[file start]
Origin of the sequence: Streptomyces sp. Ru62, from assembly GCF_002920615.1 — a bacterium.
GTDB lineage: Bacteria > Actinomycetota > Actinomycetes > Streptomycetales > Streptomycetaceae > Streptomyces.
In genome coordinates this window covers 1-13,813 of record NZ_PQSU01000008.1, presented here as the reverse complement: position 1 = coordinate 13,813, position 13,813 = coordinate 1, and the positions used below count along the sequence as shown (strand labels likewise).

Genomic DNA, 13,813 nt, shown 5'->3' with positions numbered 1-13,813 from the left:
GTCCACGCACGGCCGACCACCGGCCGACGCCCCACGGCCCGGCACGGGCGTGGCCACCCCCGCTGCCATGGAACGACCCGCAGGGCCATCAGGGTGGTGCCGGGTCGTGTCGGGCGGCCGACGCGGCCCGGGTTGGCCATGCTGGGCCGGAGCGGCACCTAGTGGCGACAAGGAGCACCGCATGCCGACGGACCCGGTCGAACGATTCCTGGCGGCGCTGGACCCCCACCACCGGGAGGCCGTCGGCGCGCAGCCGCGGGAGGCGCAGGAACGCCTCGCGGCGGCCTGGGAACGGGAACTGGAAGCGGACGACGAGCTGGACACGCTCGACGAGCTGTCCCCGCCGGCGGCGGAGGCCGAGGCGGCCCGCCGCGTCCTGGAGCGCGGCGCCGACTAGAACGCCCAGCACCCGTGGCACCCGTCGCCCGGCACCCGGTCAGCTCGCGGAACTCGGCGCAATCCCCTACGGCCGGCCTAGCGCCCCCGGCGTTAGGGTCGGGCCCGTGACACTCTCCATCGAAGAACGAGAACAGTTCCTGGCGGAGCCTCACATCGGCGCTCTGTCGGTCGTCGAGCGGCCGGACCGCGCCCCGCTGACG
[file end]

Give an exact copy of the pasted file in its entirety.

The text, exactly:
Origin of the sequence: Streptomyces sp. Ru62, from assembly GCF_002920615.1 — a bacterium.
GTDB lineage: Bacteria > Actinomycetota > Actinomycetes > Streptomycetales > Streptomycetaceae > Streptomyces.
In genome coordinates this window covers 1-13,813 of record NZ_PQSU01000008.1, presented here as the reverse complement: position 1 = coordinate 13,813, position 13,813 = coordinate 1, and the positions used below count along the sequence as shown (strand labels likewise).

Genomic DNA, 13,813 nt, shown 5'->3' with positions numbered 1-13,813 from the left:
GTCCACGCACGGCCGACCACCGGCCGACGCCCCACGGCCCGGCACGGGCGTGGCCACCCCCGCTGCCATGGAACGACCCGCAGGGCCATCAGGGTGGTGCCGGGTCGTGTCGGGCGGCCGACGCGGCCCGGGTTGGCCATGCTGGGCCGGAGCGGCACCTAGTGGCGACAAGGAGCACCGCATGCCGACGGACCCGGTCGAACGATTCCTGGCGGCGCTGGACCCCCACCACCGGGAGGCCGTCGGCGCGCAGCCGCGGGAGGCGCAGGAACGCCTCGCGGCGGCCTGGGAACGGGAACTGGAAGCGGACGACGAGCTGGACACGCTCGACGAGCTGTCCCCGCCGGCGGCGGAGGCCGAGGCGGCCCGCCGCGTCCTGGAGCGCGGCGCCGACTAGAACGCCCAGCACCCGTGGCACCCGTCGCCCGGCACCCGGTCAGCTCGCGGAACTCGGCGCAATCCCCTACGGCCGGCCTAGCGCCCCCGGCGTTAGGGTCGGGCCCGTGACACTCTCCATCGAAGAACGAGAACAGTTCCTGGCGGAGCCTCACATCGGCGCTCTGTCGGTCGTCGAGCGGCCGGACCGCGCCCCGCTGACG